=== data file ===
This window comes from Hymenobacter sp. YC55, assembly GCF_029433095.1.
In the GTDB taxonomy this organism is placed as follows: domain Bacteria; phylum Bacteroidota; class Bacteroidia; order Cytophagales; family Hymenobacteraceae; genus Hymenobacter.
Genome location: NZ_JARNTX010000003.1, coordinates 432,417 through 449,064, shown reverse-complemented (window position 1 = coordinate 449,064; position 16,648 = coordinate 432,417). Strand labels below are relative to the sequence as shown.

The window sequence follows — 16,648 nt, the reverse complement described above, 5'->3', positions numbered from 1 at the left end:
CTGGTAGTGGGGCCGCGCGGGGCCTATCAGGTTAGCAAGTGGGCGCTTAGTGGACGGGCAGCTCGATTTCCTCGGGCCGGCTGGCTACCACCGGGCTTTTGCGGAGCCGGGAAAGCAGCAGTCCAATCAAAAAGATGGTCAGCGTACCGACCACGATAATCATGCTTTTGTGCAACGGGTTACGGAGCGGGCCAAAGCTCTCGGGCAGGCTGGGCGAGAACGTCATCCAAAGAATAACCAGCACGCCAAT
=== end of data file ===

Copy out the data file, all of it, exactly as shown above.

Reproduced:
This window comes from Hymenobacter sp. YC55, assembly GCF_029433095.1.
In the GTDB taxonomy this organism is placed as follows: domain Bacteria; phylum Bacteroidota; class Bacteroidia; order Cytophagales; family Hymenobacteraceae; genus Hymenobacter.
Genome location: NZ_JARNTX010000003.1, coordinates 432,417 through 449,064, shown reverse-complemented (window position 1 = coordinate 449,064; position 16,648 = coordinate 432,417). Strand labels below are relative to the sequence as shown.

The window sequence follows — 16,648 nt, the reverse complement described above, 5'->3', positions numbered from 1 at the left end:
CTGGTAGTGGGGCCGCGCGGGGCCTATCAGGTTAGCAAGTGGGCGCTTAGTGGACGGGCAGCTCGATTTCCTCGGGCCGGCTGGCTACCACCGGGCTTTTGCGGAGCCGGGAAAGCAGCAGTCCAATCAAAAAGATGGTCAGCGTACCGACCACGATAATCATGCTTTTGTGCAACGGGTTACGGAGCGGGCCAAAGCTCTCGGGCAGGCTGGGCGAGAACGTCATCCAAAGAATAACCAGCACGCCAAT